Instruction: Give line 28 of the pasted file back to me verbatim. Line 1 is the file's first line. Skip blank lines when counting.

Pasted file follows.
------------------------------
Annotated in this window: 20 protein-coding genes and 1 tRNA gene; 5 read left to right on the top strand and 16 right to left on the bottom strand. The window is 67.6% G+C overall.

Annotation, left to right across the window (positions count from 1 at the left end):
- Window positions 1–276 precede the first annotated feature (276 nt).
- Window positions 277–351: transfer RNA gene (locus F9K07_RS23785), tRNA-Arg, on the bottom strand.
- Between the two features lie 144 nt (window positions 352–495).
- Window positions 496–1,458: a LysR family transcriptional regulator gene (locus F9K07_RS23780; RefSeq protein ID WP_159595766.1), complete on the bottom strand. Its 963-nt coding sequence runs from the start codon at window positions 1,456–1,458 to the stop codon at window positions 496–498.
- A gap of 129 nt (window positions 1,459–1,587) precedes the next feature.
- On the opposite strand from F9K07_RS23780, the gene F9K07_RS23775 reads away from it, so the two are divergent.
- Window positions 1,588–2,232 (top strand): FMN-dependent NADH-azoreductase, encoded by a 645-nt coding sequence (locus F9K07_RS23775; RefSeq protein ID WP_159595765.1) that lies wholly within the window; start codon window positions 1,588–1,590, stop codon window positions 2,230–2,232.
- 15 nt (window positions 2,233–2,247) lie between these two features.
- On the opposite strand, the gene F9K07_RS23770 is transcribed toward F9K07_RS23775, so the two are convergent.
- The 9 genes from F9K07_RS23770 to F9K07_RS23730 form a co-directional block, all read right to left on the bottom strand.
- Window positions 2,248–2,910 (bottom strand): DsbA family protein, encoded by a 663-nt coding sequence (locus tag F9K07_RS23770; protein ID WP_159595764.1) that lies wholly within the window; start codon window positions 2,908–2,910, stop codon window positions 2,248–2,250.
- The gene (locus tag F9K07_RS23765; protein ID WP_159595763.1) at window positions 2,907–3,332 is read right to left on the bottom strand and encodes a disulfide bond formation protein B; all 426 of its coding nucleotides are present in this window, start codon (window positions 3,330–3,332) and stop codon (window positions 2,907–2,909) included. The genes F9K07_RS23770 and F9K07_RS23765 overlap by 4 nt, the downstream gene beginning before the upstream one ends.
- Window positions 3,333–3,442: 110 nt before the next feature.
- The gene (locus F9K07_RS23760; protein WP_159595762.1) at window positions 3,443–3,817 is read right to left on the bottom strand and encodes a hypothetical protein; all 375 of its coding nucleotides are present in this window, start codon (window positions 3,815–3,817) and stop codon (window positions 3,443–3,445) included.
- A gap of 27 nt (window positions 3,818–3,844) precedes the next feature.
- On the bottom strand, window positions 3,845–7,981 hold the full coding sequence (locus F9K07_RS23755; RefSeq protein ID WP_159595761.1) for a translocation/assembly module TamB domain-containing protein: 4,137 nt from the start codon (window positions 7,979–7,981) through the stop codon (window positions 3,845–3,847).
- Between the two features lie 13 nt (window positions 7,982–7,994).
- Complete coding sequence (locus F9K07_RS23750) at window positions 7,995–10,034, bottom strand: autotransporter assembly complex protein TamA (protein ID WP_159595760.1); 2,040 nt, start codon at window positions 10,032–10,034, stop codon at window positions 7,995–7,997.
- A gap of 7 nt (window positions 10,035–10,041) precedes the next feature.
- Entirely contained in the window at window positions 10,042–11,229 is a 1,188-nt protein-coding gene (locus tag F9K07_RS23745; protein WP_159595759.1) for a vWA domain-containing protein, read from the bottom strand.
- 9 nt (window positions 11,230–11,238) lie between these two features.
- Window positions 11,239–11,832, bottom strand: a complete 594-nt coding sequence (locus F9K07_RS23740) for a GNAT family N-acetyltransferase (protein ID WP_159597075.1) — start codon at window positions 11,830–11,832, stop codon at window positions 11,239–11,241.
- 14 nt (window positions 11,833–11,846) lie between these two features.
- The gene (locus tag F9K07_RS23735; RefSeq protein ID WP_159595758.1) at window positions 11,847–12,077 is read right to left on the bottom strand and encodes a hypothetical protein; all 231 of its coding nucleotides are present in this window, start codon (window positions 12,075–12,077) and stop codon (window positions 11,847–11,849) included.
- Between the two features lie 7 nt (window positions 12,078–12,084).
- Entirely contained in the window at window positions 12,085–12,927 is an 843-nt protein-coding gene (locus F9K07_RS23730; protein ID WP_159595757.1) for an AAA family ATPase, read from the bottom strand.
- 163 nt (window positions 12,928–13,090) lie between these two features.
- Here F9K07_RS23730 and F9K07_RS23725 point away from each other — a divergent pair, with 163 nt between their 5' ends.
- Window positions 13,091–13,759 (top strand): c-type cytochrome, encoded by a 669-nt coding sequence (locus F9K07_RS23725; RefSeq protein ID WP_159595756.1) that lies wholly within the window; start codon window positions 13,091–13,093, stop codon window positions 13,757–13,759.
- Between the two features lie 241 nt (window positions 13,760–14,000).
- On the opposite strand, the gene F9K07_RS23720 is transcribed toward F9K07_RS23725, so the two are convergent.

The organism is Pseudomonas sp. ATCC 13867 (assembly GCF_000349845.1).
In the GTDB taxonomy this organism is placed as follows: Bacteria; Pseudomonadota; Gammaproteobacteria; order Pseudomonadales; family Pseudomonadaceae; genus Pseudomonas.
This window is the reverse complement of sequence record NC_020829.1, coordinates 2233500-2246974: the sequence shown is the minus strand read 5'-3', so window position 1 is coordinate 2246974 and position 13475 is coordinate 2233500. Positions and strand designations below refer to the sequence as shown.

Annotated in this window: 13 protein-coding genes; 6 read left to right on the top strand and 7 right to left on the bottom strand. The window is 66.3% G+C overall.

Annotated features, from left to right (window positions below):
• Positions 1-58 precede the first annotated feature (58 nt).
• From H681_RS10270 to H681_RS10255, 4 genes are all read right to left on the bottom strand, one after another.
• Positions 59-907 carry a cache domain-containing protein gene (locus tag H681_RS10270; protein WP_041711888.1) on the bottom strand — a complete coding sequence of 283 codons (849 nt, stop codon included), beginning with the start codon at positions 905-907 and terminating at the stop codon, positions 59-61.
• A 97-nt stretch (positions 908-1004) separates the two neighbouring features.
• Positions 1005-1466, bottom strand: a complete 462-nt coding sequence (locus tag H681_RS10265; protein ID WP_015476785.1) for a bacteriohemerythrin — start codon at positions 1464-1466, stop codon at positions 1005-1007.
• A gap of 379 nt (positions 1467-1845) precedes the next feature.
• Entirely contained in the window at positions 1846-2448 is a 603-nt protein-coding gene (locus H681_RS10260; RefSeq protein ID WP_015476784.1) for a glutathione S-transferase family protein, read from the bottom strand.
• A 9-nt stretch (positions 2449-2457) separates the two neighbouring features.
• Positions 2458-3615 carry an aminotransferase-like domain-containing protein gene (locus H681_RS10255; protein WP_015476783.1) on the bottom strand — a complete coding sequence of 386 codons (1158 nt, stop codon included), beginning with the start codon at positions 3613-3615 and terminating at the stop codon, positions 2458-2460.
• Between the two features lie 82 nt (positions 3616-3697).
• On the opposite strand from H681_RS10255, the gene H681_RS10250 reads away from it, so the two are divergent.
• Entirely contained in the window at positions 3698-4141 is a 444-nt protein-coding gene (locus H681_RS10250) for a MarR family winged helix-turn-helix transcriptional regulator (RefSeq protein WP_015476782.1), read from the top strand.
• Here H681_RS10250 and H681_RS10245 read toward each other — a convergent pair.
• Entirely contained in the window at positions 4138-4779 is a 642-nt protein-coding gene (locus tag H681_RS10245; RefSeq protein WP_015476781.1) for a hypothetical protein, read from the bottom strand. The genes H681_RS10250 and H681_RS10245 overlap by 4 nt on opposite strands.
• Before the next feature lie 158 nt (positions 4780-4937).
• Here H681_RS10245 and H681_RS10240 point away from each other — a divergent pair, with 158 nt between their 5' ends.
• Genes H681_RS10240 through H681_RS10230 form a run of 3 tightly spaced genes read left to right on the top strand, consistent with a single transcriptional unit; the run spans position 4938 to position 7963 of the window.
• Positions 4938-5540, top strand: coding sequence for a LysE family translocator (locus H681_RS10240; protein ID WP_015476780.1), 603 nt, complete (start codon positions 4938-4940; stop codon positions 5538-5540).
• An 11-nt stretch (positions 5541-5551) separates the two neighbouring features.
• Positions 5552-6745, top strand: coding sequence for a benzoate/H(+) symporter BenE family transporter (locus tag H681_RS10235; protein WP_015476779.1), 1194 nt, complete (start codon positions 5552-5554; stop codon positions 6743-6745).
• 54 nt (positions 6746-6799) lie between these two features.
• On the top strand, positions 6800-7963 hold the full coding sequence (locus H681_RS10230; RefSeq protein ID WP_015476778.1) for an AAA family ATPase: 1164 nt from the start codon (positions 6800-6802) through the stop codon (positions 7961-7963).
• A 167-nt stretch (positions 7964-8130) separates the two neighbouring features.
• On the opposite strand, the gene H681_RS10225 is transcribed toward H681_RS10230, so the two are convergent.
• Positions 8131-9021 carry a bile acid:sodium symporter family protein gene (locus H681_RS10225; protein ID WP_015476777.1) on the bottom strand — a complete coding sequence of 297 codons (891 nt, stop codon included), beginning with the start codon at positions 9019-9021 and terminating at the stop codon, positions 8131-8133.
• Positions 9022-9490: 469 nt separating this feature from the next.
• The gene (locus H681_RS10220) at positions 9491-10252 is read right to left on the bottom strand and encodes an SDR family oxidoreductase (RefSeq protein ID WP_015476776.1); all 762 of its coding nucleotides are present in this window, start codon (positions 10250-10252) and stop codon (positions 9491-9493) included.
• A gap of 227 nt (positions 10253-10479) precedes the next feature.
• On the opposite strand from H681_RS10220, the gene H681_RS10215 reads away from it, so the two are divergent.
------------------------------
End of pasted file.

- Entirely contained in the window at window positions 12,085–12,927 is an 843-nt protein-coding gene (locus F9K07_RS23730; protein ID WP_159595757.1) for an AAA family ATPase, read from the bottom strand.